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He had published some 30 articles in scientific journals about his specialty.A graduate of Liberty University, Armitage adheres to the “young earth” view, against the majority of scientists who say our planet is 5 billion years old.Therefore, in general, the number of elements in a subgroup divides the number of elements in a whole group.

The quotient is the next digit in the decimal and the remainder is what’s carried on to the next step. This leads us to consider the group of which is the multiplication mod M group of numbers coprime to M (the not-coprime-case will be considered in a damn minute). If P is prime, then ϕ(P)=P-1, and therefore if the denominator is prime the length of the cycle of digits in the decimal expansion (which is dictated by the cyclic subgroup generated by 10) must divide P-1.

That is, the decimal repeats every P-1, but it might Deep Gravy: Finally, if the denominator is not coprime to 10 (e.g., 3/5, 1/2, 1/14, 71/15, etc.), then things get a little screwed up.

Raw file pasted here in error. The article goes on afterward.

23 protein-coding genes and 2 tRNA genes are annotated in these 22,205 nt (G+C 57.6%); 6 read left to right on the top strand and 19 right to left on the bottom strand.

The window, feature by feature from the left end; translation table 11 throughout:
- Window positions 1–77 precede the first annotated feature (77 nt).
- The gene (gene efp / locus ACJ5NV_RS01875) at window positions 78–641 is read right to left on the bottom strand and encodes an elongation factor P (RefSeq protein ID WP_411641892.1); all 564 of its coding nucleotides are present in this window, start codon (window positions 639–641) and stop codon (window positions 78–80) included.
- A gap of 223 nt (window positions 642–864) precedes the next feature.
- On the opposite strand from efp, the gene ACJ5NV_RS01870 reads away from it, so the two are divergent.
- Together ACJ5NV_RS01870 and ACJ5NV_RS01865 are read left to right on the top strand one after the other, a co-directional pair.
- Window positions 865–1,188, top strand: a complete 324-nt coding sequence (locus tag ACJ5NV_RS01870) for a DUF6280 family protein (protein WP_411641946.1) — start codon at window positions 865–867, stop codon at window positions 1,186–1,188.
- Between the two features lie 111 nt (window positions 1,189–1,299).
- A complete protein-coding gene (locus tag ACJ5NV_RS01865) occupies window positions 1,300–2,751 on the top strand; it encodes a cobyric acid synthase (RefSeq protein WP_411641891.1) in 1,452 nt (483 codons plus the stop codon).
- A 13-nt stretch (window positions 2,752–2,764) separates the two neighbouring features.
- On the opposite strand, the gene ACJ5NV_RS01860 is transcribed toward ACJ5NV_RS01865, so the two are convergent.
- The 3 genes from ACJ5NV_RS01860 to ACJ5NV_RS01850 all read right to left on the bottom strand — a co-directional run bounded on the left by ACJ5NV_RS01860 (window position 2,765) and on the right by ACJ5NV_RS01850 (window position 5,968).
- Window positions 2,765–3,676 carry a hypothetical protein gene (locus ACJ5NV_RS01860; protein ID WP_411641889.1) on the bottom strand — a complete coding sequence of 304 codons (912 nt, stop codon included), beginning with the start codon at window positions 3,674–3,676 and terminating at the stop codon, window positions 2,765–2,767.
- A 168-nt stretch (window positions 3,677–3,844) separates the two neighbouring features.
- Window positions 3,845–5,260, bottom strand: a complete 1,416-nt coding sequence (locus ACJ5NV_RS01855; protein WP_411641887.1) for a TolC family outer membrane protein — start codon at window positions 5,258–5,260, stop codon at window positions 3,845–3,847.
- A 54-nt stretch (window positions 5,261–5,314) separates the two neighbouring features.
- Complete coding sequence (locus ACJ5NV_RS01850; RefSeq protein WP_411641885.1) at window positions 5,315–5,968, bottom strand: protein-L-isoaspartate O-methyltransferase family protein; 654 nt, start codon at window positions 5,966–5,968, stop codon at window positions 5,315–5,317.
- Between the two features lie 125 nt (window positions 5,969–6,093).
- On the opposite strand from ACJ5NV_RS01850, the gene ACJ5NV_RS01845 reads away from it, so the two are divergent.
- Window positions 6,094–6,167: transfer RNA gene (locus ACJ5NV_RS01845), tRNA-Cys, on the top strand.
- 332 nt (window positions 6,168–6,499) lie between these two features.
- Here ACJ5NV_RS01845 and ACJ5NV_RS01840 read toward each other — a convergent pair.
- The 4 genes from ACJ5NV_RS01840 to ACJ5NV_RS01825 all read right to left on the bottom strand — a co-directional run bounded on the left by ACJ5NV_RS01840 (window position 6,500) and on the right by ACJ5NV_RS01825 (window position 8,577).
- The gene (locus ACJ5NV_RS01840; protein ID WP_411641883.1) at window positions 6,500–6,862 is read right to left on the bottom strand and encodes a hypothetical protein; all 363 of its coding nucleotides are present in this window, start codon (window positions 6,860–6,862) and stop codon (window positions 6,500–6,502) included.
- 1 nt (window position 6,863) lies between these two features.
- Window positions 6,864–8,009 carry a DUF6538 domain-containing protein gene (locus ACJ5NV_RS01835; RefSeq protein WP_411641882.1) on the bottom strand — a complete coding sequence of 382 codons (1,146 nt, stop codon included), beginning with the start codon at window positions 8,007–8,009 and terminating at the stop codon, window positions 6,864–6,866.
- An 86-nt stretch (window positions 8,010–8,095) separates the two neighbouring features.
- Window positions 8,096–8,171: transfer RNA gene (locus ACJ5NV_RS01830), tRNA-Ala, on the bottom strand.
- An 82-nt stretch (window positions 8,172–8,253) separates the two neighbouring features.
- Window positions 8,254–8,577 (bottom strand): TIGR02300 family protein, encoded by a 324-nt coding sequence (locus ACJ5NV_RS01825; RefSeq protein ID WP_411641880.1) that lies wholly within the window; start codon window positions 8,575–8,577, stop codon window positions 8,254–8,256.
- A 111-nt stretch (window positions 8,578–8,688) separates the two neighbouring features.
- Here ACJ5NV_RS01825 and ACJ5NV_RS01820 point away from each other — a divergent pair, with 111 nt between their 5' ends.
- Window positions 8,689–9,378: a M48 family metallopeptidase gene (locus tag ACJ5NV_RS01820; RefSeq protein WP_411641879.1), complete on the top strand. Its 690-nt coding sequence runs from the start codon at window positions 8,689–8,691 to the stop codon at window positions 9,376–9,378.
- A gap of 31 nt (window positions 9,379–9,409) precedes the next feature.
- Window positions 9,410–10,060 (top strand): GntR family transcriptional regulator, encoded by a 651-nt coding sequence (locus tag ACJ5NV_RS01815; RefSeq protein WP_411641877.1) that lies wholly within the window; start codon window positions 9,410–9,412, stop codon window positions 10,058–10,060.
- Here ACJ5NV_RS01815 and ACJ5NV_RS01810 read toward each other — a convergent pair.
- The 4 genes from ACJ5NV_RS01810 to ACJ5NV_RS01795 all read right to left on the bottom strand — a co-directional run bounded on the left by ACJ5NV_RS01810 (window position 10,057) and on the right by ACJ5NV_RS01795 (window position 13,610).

The whole discussion of evolution ends if you show that the earth is young.

You can just erase evolution off the whiteboard because of soft tissue in dinosaur bones.” Armitage was hired as a microscopist to manage CSUN’s electron and confocal microscope suite in 2010.

1 is coprime to everything (it has no factors), so 1 is always in regardless of what M is. So , the set of numbers (mod M) coprime to M, form a group under multiplication. But what we’re really interested in are “cyclic subgroups”. In general, is always a group, and often is a subgroup. There are only a finite number of elements in the full group, , so eventually different powers of a will be the same. The cosets of given subgroup are always the same size as the subgroup, always distinct (no shared elements), and always hit every element of the larger group.

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